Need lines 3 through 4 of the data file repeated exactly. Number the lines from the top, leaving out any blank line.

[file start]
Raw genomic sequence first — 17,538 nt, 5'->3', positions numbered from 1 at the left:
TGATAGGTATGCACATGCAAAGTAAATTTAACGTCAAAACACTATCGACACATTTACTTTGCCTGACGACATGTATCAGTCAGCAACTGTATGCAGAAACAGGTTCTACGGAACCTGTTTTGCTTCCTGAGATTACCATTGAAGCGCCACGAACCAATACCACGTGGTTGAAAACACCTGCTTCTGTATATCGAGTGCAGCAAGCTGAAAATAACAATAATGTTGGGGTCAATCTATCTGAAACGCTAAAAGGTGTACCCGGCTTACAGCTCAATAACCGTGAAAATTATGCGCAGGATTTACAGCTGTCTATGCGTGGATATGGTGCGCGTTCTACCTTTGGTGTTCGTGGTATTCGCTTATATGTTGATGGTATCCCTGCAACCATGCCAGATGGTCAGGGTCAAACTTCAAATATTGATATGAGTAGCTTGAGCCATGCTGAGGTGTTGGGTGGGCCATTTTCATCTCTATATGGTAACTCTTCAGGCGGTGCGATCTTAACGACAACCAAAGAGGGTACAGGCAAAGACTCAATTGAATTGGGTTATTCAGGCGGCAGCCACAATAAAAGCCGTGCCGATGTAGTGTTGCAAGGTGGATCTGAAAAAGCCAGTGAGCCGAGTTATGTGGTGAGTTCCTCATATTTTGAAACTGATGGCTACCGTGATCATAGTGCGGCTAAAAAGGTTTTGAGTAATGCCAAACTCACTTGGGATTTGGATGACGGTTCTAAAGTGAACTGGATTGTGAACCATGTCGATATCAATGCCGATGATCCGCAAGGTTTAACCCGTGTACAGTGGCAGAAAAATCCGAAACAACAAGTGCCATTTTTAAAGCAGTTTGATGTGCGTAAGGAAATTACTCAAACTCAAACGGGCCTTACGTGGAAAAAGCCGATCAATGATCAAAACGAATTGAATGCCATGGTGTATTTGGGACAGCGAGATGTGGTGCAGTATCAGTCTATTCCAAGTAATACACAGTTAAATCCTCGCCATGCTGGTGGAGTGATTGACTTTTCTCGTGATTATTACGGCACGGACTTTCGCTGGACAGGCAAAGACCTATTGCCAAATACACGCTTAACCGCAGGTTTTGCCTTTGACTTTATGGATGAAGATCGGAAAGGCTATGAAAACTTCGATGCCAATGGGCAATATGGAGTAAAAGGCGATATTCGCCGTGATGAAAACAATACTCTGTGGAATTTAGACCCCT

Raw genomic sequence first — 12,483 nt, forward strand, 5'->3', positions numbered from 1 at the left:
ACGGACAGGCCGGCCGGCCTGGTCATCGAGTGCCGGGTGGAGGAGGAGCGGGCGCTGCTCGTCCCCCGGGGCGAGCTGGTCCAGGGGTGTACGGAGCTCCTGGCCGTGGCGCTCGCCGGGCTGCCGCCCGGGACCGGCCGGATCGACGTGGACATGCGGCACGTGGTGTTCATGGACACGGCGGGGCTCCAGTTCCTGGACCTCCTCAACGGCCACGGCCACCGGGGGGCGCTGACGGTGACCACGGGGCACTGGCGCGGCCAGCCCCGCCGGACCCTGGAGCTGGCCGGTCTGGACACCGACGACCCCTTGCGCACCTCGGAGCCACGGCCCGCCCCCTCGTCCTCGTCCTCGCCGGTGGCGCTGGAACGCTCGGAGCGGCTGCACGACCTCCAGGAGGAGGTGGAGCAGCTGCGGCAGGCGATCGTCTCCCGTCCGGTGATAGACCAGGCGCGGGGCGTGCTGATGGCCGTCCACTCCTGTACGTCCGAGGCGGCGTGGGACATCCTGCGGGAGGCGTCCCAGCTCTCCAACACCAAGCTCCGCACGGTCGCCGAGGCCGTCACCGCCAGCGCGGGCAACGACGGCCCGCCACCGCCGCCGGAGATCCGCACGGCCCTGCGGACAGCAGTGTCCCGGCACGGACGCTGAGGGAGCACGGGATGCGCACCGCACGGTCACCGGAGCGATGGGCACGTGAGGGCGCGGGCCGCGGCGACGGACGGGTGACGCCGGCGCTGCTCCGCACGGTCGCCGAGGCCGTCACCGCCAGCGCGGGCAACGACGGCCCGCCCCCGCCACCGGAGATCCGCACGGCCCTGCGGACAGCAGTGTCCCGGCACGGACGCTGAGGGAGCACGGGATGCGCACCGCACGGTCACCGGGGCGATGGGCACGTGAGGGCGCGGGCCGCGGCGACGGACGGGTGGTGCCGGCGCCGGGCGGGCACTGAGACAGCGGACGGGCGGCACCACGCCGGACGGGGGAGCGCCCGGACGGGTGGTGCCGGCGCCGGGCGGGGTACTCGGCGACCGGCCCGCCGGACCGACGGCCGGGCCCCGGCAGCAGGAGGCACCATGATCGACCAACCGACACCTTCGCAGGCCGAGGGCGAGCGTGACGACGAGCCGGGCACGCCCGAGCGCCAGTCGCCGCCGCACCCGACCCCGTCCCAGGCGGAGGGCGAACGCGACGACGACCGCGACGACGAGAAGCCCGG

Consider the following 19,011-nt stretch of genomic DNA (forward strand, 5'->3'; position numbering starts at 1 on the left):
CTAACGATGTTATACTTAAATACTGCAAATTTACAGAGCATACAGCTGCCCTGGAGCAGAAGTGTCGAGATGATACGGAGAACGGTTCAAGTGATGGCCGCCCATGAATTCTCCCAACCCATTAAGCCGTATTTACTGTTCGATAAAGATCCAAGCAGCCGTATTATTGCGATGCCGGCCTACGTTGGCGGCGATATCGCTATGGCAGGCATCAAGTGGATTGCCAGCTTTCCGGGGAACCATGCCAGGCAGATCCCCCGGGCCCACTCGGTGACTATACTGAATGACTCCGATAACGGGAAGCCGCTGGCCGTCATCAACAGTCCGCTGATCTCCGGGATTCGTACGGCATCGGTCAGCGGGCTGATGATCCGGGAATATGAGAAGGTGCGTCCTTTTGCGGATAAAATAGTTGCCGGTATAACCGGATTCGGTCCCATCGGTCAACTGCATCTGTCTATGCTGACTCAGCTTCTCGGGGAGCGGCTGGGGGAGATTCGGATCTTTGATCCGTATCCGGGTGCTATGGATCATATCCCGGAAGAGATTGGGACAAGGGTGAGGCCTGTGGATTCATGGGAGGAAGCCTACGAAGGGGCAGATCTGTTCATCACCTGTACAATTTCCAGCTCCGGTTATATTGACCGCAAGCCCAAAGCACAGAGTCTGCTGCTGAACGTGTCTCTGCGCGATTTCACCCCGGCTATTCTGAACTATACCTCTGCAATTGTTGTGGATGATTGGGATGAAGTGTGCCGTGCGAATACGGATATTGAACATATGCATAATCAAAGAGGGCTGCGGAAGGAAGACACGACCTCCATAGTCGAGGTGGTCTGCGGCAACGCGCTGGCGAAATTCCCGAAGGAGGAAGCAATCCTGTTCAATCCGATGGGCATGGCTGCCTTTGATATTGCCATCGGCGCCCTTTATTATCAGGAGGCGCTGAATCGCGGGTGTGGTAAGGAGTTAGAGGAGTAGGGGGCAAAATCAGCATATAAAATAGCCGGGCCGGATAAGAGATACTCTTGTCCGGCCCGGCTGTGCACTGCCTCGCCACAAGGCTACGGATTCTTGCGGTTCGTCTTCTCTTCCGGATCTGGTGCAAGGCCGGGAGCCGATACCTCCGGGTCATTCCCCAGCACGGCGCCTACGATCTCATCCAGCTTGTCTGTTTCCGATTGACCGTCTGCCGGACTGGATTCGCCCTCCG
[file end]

Raw genomic sequence first — 12,483 nt, forward strand, 5'->3', positions numbered from 1 at the left:
ACGGACAGGCCGGCCGGCCTGGTCATCGAGTGCCGGGTGGAGGAGGAGCGGGCGCTGCTCGTCCCCCGGGGCGAGCTGGTCCAGGGGTGTACGGAGCTCCTGGCCGTGGCGCTCGCCGGGCTGCCGCCCGGGACCGGCCGGATCGACGTGGACATGCGGCACGTGGTGTTCATGGACACGGCGGGGCTCCAGTTCCTGGACCTCCTCAACGGCCACGGCCACCGGGGGGCGCTGACGGTGACCACGGGGCACTGGCGCGGCCAGCCCCGCCGGACCCTGGAGCTGGCCGGTCTGGACACCGACGACCCCTTGCGCACCTCGGAGCCACGGCCCGCCCCCTCGTCCTCGTCCTCGCCGGTGGCGCTGGAACGCTCGGAGCGGCTGCACGACCTCCAGGAGGAGGTGGAGCAGCTGCGGCAGGCGATCGTCTCCCGTCCGGTGATAGACCAGGCGCGGGGCGTGCTGATGGCCGTCCACTCCTGTACGTCCGAGGCGGCGTGGGACATCCTGCGGGAGGCGTCCCAGCTCTCCAACACCAAGCTCCGCACGGTCGCCGAGGCCGTCACCGCCAGCGCGGGCAACGACGGCCCGCCACCGCCGCCGGAGATCCGCACGGCCCTGCGGACAGCAGTGTCCCGGCACGGACGCTGAGGGAGCACGGGATGCGCACCGCACGGTCACCGGAGCGATGGGCACGTGAGGGCGCGGGCCGCGGCGACGGACGGGTGACGCCGGCGCTGCTCCGCACGGTCGCCGAGGCCGTCACCGCCAGCGCGGGCAACGACGGCCCGCCCCCGCCACCGGAGATCCGCACGGCCCTGCGGACAGCAGTGTCCCGGCACGGACGCTGAGGGAGCACGGGATGCGCACCGCACGGTCACCGGGGCGATGGGCACGTGAGGGCGCGGGCCGCGGCGACGGACGGGTGGTGCCGGCGCCGGGCGGGCACTGAGACAGCGGACGGGCGGCACCACGCCGGACGGGGGAGCGCCCGGACGGGTGGTGCCGGCGCCGGGCGGGGTACTCGGCGACCGGCCCGCCGGACCGACGGCCGGGCCCCGGCAGCAGGAGGCACCATGATCGACCAACCGACACCTTCGCAGGCCGAGGGCGAGCGTGACGACGAGCCGGGCACGCCCGAGCGCCAGTCGCCGCCGCACCCGACCCCGTCCCAGGCGGAGGGCGAACGCGACGACGACCGCGACGACGAGAAGCCCGG